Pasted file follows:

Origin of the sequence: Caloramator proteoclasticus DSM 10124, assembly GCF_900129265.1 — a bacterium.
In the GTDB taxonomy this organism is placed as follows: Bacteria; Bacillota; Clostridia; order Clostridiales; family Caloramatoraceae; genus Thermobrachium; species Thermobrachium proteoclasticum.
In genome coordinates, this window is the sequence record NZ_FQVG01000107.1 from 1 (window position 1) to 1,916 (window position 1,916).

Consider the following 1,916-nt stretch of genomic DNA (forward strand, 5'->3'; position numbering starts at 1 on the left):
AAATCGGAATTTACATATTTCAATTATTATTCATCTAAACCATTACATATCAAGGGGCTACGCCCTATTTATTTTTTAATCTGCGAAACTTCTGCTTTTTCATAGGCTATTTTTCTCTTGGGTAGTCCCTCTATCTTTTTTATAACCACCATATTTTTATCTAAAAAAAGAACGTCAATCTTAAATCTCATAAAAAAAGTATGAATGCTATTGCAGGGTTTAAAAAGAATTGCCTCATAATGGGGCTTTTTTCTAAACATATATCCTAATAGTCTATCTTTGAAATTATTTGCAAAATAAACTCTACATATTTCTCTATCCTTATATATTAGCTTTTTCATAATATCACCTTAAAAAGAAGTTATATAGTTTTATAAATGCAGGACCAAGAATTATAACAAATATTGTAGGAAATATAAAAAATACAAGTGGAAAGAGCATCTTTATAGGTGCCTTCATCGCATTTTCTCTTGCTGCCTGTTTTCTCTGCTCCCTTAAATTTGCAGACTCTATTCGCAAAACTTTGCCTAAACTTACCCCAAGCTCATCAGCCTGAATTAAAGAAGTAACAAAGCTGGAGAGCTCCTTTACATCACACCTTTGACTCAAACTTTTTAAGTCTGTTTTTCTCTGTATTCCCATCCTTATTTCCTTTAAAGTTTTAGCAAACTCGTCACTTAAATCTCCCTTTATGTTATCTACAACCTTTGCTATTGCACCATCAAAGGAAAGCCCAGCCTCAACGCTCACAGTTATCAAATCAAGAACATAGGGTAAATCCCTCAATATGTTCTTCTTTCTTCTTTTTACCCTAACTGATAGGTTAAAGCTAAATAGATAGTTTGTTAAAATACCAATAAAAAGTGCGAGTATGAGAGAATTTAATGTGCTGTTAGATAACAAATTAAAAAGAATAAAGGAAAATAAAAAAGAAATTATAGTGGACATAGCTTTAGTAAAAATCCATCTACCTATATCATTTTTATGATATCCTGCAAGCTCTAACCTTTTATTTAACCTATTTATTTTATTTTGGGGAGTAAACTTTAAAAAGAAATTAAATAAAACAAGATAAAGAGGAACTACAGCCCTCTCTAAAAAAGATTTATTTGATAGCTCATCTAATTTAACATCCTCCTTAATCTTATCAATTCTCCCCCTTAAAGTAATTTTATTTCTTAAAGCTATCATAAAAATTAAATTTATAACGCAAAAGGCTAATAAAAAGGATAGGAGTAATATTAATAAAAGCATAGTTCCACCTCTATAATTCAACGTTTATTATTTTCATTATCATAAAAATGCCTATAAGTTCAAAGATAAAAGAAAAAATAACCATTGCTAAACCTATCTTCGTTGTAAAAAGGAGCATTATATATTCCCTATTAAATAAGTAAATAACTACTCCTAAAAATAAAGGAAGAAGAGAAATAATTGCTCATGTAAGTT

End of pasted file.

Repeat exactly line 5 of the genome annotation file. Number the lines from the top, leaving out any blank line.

AAATCGGAATTTACATATTTCAATTATTATTCATCTAAACCATTACATATCAAGGGGCTACGCCCTATTTATTTTTTAATCTGCGAAACTTCTGCTTTTTCATAGGCTATTTTTCTCTTGGGTAGTCCCTCTATCTTTTTTATAACCACCATATTTTTATCTAAAAAAAGAACGTCAATCTTAAATCTCATAAAAAAAGTATGAATGCTATTGCAGGGTTTAAAAAGAATTGCCTCATAATGGGGCTTTTTTCTAAACATATATCCTAATAGTCTATCTTTGAAATTATTTGCAAAATAAACTCTACATATTTCTCTATCCTTATATATTAGCTTTTTCATAATATCACCTTAAAAAGAAGTTATATAGTTTTATAAATGCAGGACCAAGAATTATAACAAATATTGTAGGAAATATAAAAAATACAAGTGGAAAGAGCATCTTTATAGGTGCCTTCATCGCATTTTCTCTTGCTGCCTGTTTTCTCTGCTCCCTTAAATTTGCAGACTCTATTCGCAAAACTTTGCCTAAACTTACCCCAAGCTCATCAGCCTGAATTAAAGAAGTAACAAAGCTGGAGAGCTCCTTTACATCACACCTTTGACTCAAACTTTTTAAGTCTGTTTTTCTCTGTATTCCCATCCTTATTTCCTTTAAAGTTTTAGCAAACTCGTCACTTAAATCTCCCTTTATGTTATCTACAACCTTTGCTATTGCACCATCAAAGGAAAGCCCAGCCTCAACGCTCACAGTTATCAAATCAAGAACATAGGGTAAATCCCTCAATATGTTCTTCTTTCTTCTTTTTACCCTAACTGATAGGTTAAAGCTAAATAGATAGTTTGTTAAAATACCAATAAAAAGTGCGAGTATGAGAGAATTTAATGTGCTGTTAGATAACAAATTAAAAAGAATAAAGGAAAATAAAAAAGAAATTATAGTGGACATAGCTTTAGTAAAAATCCATCTACCTATATCATTTTTATGATATCCTGCAAGCTCTAACCTTTTATTTAACCTATTTATTTTATTTTGGGGAGTAAACTTTAAAAAGAAATTAAATAAAACAAGATAAAGAGGAACTACAGCCCTCTCTAAAAAAGATTTATTTGATAGCTCATCTAATTTAACATCCTCCTTAATCTTATCAATTCTCCCCCTTAAAGTAATTTTATTTCTTAAAGCTATCATAAAAATTAAATTTATAACGCAAAAGGCTAATAAAAAGGATAGGAGTAATATTAATAAAAGCATAGTTCCACCTCTATAATTCAACGTTTATTATTTTCATTATCATAAAAATGCCTATAAGTTCAAAGATAAAAGAAAAAATAACCATTGCTAAACCTATCTTCGTTGTAAAAAGGAGCATTATATATTCCCTATTAAATAAGTAAATAACTACTCCTAAAAATAAAGGAAGAAGAGAAATAATTGCTCATGTAAGTT